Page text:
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Investing in property can be painless

(Photo: Unsplash / Jaye Haych)

Fractional ownership, whether of shares or property, is democratising investing in South Africa.

First published in Daily Maverick 168

In the three months since investment company EasyEquities launched its fractional property investment business, EasyProperties, it has raised more than R20-million for four property funds from 10,000 investors and is now fundraising for a new fund.

Each fund is invested in one property, with multiple units.

The average size of an individual investment is R1,600 and the average age of investors is under 30, with the oldest investor 90 and the youngest (all 48 of them) under the age of one. For many investors, this is the first time they have owned property – even if it is a fraction of a property. In one family’s case, three generations became property owners for the first time, at the same time, through this vehicle.

Fractional property ownership is not a new trend, as evidenced by the expensive legacy of timeshare that legions of South Africans are still invested in. Many would sell if they could, but find selling timeshare as easy to sell as a used mattress.

This is different, says Rupert Finnemore, MD of EasyProperties. In the case of a timeshare, investors pay for the right to regular use of the property. They must also pay for maintenance and upkeep – which becomes more expensive as the asset becomes older. But they do not own the property.

In the case of fractional ownership, investors have no usage rights (though this varies depending on the model). However, they do enjoy fractional ownership of the property and will benefit from ongoing rental dividends and ultimately capital appreciation.

“What EasyEquities is offering is a pure investment play,” he says.

EasyProperties was launched on the back of EasyEquities’ success, which recently signed up its 500,000th investor. The low-cost investment platform pioneered fractional share rights in South Africa, which enables investment in fractions of shares, in an uncomplicated and inexpensive way.

“EasyProperties was born from requests from our community. We asked them what else they would like to invest in and the overwhelming response was property,” Finnemore says. There are many pain points when it comes to investing in traditional property, putting it out of reach of the vast majority of people in the country. We have removed those pain points.”

The company is a partnership between EasyEquities and Narrative, the South African property development group owned in part by investor Jonathan Beare. The advantage of this is that Narrative is actively involved in the residential property development space and can help source quality property opportunities for the venture.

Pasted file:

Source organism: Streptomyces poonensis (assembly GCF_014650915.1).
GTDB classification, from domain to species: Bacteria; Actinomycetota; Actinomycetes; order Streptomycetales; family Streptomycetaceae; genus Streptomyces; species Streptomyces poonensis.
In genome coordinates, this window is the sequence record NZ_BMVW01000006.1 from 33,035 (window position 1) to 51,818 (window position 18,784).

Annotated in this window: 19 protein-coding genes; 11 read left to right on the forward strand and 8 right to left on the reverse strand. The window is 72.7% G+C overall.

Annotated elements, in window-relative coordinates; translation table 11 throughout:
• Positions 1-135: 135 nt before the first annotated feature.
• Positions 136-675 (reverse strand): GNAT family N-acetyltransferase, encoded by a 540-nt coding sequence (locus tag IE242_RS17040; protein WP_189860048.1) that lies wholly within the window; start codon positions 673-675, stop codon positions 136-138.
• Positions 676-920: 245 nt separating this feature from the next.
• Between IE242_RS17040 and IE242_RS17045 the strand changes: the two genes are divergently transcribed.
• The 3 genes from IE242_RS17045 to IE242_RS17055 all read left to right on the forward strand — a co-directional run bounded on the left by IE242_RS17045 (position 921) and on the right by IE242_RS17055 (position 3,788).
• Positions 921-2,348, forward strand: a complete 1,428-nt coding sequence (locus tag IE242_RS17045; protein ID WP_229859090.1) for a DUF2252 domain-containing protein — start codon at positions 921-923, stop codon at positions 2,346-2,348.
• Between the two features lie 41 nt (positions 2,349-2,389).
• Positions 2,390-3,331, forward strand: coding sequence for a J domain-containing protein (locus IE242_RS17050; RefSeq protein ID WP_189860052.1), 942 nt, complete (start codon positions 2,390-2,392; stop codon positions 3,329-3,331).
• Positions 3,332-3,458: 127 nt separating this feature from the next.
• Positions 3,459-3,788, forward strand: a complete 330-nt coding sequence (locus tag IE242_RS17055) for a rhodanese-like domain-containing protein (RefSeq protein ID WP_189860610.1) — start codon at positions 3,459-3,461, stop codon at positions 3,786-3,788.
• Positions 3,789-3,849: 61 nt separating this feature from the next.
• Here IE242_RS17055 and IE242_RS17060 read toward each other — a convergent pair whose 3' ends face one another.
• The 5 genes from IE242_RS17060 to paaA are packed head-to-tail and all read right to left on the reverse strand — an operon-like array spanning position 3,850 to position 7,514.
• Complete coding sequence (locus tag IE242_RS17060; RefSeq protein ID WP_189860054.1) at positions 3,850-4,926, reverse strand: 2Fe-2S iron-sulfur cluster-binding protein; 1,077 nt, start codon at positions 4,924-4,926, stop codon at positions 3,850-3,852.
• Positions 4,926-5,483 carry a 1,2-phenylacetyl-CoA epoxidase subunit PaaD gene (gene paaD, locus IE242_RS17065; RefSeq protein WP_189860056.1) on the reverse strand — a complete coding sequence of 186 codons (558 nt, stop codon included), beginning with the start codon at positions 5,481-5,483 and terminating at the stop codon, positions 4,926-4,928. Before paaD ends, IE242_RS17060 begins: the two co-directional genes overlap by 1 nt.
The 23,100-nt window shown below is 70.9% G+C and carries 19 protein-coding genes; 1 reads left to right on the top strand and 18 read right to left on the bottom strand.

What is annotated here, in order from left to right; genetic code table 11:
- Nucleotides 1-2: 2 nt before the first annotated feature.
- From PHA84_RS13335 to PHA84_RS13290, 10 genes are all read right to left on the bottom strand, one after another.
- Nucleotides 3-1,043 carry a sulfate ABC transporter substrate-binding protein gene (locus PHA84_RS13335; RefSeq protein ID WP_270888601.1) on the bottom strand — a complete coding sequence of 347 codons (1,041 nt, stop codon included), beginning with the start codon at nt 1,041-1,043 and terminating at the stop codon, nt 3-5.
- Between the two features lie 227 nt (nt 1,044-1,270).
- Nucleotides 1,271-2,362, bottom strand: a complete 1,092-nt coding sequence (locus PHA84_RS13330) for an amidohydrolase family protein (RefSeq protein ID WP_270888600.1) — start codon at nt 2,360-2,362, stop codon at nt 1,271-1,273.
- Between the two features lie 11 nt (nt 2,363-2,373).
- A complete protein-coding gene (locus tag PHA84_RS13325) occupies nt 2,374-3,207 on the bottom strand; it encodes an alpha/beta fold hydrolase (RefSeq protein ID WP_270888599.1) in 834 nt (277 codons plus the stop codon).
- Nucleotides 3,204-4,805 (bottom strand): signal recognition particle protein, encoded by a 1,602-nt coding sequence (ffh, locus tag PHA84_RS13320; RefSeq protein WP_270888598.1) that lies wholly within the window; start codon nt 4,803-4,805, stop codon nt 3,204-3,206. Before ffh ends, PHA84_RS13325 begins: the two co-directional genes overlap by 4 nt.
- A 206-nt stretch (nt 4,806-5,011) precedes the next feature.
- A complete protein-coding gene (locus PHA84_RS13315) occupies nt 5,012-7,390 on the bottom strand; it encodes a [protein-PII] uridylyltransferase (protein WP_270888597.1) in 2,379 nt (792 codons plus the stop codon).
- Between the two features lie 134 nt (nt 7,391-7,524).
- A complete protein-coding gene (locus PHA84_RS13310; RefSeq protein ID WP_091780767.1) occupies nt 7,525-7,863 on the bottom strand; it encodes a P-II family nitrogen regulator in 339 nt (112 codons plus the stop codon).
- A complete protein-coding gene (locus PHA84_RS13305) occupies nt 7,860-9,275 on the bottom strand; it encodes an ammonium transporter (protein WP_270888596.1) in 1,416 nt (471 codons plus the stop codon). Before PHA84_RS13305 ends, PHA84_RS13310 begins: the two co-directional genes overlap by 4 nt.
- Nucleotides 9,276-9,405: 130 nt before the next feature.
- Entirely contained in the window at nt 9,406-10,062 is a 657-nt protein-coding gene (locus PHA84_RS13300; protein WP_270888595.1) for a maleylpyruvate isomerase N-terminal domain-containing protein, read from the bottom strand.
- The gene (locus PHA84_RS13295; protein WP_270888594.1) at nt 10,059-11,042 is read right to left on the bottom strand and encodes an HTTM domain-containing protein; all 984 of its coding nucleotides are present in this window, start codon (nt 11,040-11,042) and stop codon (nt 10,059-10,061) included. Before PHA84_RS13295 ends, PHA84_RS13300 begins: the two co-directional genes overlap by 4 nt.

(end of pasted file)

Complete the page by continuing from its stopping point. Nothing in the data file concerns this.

This means the hard work is done for investors. All of the property opportunities are subjected to an investment due diligence, says Finnemore, who for many years headed Pam Golding in Gauteng. This means that all the properties should offer attractive returns on a risk-adjusted basis.

In addition, the job of finding tenants, signing leases, managing rent collection and maintenance is outsourced to professionals.

The group started cautiously, raising R4-million in equity, plus a small amount of debt (70:30), to acquire eight residential units in Greenreef Village in Boksburg. The units were fully tenanted and offered investors a yield of 10.3%. This fund was 214% oversubscribed and has 4,000 investors.

It was a similar story with EasyProperties’ next investments into the BlackBrick apartments in Sandton, lifestyle estate The Blyde in Pretoria and The Rockefeller in Cape Town. While the investments were bigger, the level of oversubscription was similar.

The latest fund aims to raise R13-million for an investment into Greenpark Lifestyle Estate in Boksburg.

This is taking a little longer as the fund is bigger, but more than a third of the necessary funds have been raised, says Finnemore.

Fractional investing is not just a trend in South Africa. Globally it has surged in popularity and scope in recent months, driven by the fact that people, under lockdown, have more time on their hands, and possibly because they see a disconnect between economic reality and returns on traditional stock exchanges.

Companies offering fractional shares such as Robinhood, Stockpile, Stash and Motif have helped to popularise the concept.

But the sector’s growth is also a reflection of a broader movement towards democratisation in the investment world.

Investors have come together to buy all manner of high-value investment items – from vintage cars to expensive works of art – because these are assets that previously were unavailable to the individual in the street. DM/BM

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